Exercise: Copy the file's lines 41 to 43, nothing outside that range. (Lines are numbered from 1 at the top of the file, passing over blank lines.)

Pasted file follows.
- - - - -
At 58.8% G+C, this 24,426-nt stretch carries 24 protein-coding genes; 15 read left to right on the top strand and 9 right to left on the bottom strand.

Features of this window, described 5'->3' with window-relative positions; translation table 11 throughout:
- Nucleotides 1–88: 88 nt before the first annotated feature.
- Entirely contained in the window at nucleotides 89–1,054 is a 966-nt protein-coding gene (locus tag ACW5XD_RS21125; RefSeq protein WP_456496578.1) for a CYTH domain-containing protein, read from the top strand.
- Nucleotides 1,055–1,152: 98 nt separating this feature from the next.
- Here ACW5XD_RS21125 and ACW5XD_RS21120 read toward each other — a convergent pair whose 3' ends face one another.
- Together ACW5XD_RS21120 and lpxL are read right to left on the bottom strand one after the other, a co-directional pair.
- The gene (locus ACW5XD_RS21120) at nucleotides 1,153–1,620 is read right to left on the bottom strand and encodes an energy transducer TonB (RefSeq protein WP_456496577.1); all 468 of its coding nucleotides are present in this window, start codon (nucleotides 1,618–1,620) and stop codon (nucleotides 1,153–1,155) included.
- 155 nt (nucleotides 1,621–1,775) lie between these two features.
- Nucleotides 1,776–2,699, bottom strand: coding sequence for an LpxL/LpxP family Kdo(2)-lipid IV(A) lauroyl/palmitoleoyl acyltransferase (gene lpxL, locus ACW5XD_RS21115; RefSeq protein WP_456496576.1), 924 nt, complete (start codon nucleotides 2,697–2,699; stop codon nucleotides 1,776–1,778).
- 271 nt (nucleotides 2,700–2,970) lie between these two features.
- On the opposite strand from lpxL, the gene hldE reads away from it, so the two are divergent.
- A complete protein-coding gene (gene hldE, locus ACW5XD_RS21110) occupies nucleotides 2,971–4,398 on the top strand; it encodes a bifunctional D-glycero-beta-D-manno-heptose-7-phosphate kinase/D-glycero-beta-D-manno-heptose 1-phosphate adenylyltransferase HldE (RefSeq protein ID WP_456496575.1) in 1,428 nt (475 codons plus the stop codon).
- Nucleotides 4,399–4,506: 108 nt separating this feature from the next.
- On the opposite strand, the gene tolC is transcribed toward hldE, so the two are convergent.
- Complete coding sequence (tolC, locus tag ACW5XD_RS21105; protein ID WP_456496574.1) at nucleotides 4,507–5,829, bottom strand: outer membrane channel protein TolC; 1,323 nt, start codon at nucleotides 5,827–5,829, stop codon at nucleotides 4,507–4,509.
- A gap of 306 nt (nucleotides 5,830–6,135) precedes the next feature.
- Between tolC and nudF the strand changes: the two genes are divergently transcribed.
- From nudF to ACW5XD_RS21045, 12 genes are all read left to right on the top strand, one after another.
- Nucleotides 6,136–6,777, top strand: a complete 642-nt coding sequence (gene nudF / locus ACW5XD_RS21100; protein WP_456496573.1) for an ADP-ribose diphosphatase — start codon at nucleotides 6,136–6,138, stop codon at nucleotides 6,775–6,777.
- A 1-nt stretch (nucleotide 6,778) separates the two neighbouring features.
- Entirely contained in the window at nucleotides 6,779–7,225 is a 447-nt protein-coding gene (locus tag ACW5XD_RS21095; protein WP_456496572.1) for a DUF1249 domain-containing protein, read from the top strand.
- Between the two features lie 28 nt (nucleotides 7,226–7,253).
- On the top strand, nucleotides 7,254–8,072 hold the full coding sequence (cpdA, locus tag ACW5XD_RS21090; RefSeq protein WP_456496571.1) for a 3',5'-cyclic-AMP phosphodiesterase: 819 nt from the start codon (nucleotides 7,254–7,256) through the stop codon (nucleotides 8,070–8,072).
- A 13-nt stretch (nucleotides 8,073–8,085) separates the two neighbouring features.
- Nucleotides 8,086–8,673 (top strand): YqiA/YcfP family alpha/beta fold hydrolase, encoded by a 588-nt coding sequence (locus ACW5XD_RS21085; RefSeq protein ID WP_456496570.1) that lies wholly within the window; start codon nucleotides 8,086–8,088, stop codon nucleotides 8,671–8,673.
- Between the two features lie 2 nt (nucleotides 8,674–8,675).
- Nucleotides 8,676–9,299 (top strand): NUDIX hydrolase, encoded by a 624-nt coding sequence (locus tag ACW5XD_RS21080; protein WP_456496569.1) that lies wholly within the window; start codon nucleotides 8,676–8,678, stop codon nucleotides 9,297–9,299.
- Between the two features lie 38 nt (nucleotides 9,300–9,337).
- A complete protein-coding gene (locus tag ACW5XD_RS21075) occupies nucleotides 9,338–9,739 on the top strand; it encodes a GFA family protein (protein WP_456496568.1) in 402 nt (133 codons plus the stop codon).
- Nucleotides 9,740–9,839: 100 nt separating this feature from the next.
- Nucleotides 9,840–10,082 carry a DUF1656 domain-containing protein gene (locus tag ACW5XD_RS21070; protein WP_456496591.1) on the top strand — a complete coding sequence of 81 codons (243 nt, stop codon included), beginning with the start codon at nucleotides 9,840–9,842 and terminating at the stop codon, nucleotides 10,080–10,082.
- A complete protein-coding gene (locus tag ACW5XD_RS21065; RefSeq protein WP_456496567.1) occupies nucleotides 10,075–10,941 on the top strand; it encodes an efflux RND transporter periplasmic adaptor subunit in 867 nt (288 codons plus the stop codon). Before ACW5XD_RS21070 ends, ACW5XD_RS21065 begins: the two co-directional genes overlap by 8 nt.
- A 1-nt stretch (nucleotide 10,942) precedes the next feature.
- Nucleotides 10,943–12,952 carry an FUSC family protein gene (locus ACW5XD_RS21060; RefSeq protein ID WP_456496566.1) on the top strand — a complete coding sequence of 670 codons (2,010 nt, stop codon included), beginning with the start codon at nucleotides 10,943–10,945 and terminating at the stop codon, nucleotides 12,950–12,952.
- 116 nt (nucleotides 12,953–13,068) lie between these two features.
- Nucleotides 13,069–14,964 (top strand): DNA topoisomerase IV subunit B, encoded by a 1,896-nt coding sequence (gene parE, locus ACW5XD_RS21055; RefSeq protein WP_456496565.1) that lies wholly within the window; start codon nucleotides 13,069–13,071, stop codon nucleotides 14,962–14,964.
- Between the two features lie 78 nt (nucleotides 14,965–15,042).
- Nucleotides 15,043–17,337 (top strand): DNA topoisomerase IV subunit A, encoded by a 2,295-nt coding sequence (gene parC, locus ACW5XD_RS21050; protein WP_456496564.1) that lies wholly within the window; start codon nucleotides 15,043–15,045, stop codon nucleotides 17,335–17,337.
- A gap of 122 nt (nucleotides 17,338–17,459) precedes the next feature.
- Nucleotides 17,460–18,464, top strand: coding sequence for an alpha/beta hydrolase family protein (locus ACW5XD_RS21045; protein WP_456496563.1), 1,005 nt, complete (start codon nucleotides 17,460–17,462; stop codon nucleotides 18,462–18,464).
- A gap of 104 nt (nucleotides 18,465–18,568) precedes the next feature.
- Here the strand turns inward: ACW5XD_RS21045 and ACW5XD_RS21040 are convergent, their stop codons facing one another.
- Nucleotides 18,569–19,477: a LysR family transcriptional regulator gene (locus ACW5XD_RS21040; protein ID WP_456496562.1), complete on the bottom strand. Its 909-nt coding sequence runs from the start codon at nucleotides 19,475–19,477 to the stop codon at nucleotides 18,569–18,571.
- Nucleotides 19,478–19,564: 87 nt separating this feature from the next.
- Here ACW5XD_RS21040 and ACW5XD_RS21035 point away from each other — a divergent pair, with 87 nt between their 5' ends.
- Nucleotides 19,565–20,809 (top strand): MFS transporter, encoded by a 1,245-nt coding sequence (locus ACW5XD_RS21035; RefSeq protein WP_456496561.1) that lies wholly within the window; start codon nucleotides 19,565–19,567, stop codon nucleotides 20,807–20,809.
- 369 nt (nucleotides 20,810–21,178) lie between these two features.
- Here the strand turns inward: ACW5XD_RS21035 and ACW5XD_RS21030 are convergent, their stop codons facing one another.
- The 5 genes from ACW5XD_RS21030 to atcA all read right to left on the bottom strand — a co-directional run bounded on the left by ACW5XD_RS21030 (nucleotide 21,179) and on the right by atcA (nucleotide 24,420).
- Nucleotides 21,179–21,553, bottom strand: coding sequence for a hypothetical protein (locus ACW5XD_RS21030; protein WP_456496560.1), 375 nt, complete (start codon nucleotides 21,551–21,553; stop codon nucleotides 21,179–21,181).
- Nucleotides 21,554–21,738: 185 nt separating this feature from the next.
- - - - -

- Nucleotides 17,460–18,464, top strand: coding sequence for an alpha/beta hydrolase family protein (locus ACW5XD_RS21045; protein WP_456496563.1), 1,005 nt, complete (start codon nucleotides 17,460–17,462; stop codon nucleotides 18,462–18,464).
- A gap of 104 nt (nucleotides 18,465–18,568) precedes the next feature.
- Here the strand turns inward: ACW5XD_RS21045 and ACW5XD_RS21040 are convergent, their stop codons facing one another.